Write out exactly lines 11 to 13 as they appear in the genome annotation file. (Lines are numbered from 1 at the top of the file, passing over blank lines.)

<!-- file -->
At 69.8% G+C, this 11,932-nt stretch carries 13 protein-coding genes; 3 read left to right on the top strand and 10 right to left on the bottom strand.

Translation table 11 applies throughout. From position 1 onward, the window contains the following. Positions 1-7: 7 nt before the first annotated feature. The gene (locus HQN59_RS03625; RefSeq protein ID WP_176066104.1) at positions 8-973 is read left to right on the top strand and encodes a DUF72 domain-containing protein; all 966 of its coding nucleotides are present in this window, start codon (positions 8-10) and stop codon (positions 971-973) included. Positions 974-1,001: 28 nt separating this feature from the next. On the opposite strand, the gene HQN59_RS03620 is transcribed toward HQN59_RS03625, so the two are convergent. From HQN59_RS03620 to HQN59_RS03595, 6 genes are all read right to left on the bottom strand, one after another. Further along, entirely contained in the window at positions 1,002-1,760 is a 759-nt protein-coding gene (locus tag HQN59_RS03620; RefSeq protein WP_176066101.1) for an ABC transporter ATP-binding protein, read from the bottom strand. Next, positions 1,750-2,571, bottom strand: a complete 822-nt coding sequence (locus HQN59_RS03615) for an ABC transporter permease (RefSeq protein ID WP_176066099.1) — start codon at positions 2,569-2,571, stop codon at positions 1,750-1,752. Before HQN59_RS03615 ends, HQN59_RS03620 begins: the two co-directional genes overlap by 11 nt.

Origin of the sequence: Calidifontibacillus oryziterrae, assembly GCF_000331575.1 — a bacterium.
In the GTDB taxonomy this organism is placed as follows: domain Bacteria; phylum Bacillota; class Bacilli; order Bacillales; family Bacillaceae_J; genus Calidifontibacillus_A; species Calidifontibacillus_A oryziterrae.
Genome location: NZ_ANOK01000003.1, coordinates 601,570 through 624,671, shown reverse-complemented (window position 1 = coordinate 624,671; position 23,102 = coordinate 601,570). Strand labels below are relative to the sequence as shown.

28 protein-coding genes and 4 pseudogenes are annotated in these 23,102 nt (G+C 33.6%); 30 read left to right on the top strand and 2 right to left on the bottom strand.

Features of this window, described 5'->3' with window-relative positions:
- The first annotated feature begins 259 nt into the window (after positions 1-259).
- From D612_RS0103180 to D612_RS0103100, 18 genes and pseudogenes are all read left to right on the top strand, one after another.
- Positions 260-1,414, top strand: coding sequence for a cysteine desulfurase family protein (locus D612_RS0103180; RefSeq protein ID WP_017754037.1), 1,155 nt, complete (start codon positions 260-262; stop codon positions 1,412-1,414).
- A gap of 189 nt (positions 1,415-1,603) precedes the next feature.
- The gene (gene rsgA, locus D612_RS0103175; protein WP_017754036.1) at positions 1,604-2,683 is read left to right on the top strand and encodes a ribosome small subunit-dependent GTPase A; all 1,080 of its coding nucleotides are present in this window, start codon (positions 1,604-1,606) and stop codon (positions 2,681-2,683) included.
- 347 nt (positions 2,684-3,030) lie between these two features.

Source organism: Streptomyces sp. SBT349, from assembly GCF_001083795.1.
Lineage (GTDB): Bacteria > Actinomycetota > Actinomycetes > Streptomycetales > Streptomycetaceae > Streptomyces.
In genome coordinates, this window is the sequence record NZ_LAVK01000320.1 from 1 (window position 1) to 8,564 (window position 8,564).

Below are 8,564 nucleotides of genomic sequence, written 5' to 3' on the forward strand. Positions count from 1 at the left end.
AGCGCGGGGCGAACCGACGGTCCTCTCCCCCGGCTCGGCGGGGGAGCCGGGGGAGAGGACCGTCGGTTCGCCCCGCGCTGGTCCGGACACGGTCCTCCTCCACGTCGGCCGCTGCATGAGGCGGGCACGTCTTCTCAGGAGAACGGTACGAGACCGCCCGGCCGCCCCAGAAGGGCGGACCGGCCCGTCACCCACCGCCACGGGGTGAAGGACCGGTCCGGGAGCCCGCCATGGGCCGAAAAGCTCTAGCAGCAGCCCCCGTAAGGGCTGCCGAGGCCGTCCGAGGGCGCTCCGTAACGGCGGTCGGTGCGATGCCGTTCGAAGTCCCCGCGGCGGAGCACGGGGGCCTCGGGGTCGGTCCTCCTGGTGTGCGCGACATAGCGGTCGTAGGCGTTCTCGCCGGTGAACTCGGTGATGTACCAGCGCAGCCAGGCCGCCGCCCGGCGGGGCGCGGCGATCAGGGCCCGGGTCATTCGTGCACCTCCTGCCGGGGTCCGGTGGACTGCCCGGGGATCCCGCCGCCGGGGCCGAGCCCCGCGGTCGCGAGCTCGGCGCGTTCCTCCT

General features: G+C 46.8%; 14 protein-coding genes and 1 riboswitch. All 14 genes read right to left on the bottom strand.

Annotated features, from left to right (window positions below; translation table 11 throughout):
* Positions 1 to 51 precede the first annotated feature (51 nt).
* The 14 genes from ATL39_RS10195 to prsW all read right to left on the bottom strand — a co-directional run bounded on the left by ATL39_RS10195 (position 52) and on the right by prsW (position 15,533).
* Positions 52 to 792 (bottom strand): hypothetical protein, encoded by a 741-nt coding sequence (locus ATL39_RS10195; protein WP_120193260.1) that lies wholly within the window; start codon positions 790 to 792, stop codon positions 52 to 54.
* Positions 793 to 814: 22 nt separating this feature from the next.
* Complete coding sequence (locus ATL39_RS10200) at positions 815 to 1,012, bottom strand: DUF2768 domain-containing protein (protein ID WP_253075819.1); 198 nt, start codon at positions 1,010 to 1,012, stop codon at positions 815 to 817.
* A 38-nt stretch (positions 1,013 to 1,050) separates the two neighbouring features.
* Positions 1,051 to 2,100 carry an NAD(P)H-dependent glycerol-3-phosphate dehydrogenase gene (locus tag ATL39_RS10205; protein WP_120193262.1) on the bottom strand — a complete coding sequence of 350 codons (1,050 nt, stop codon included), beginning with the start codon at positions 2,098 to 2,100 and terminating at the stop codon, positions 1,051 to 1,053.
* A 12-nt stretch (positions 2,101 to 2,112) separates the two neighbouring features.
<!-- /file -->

- A gap of 189 nt (positions 1,415-1,603) precedes the next feature.
- The gene (gene rsgA, locus D612_RS0103175; protein WP_017754036.1) at positions 1,604-2,683 is read left to right on the top strand and encodes a ribosome small subunit-dependent GTPase A; all 1,080 of its coding nucleotides are present in this window, start codon (positions 1,604-1,606) and stop codon (positions 2,681-2,683) included.
- 347 nt (positions 2,684-3,030) lie between these two features.